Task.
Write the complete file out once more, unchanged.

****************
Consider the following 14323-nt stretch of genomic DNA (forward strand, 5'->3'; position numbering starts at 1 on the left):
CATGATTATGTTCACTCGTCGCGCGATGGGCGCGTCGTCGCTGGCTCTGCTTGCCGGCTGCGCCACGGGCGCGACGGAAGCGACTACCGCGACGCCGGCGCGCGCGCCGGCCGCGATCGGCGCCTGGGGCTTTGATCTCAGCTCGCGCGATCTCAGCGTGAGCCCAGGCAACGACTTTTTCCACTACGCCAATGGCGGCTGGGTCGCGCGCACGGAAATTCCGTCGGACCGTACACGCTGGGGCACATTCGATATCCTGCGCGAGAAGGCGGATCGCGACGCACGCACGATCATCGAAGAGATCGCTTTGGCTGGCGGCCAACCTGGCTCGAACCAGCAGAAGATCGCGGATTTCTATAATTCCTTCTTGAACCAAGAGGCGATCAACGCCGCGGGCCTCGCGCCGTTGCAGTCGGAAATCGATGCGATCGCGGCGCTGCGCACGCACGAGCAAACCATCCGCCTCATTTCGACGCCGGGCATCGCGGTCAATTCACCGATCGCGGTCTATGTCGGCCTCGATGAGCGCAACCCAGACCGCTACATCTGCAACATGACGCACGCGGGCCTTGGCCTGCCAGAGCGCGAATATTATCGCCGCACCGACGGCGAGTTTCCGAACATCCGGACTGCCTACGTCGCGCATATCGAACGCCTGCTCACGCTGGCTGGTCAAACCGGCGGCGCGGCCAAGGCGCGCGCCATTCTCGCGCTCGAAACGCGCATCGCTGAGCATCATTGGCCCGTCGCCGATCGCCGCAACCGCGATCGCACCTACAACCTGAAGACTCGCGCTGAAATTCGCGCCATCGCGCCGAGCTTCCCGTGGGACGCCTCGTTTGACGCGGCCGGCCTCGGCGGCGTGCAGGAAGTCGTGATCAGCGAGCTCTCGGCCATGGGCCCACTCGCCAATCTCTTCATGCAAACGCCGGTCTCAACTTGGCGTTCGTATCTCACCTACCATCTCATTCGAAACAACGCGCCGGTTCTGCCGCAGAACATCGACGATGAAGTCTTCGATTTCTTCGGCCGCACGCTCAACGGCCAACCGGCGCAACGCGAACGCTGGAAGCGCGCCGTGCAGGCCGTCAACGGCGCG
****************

Consider the following 14323-nt stretch of genomic DNA (forward strand, 5'->3'; position numbering starts at 1 on the left):
CATGATTATGTTCACTCGTCGCGCGATGGGCGCGTCGTCGCTGGCTCTGCTTGCCGGCTGCGCCACGGGCGCGACGGAAGCGACTACCGCGACGCCGGCGCGCGCGCCGGCCGCGATCGGCGCCTGGGGCTTTGATCTCAGCTCGCGCGATCTCAGCGTGAGCCCAGGCAACGACTTTTTCCACTACGCCAATGGCGGCTGGGTCGCGCGCACGGAAATTCCGTCGGACCGTACACGCTGGGGCACATTCGATATCCTGCGCGAGAAGGCGGATCGCGACGCACGCACGATCATCGAAGAGATCGCTTTGGCTGGCGGCCAACCTGGCTCGAACCAGCAGAAGATCGCGGATTTCTATAATTCCTTCTTGAACCAAGAGGCGATCAACGCCGCGGGCCTCGCGCCGTTGCAGTCGGAAATCGATGCGATCGCGGCGCTGCGCACGCACGAGCAAACCATCCGCCTCATTTCGACGCCGGGCATCGCGGTCAATTCACCGATCGCGGTCTATGTCGGCCTCGATGAGCGCAACCCAGACCGCTACATCTGCAACATGACGCACGCGGGCCTTGGCCTGCCAGAGCGCGAATATTATCGCCGCACCGACGGCGAGTTTCCGAACATCCGGACTGCCTACGTCGCGCATATCGAACGCCTGCTCACGCTGGCTGGTCAAACCGGCGGCGCGGCCAAGGCGCGCGCCATTCTCGCGCTCGAAACGCGCATCGCTGAGCATCATTGGCCCGTCGCCGATCGCCGCAACCGCGATCGCACCTACAACCTGAAGACTCGCGCTGAAATTCGCGCCATCGCGCCGAGCTTCCCGTGGGACGCCTCGTTTGACGCGGCCGGCCTCGGCGGCGTGCAGGAAGTCGTGATCAGCGAGCTCTCGGCCATGGGCCCACTCGCCAATCTCTTCATGCAAACGCCGGTCTCAACTTGGCGTTCGTATCTCACCTACCATCTCATTCGAAACAACGCGCCGGTTCTGCCGCAGAACATCGACGATGAAGTCTTCGATTTCTTCGGCCGCACGCTCAACGGCCAACCGGCGCAACGCGAACGCTGGAAGCGCGCCGTGCAGGCCGTCAACGGCGCG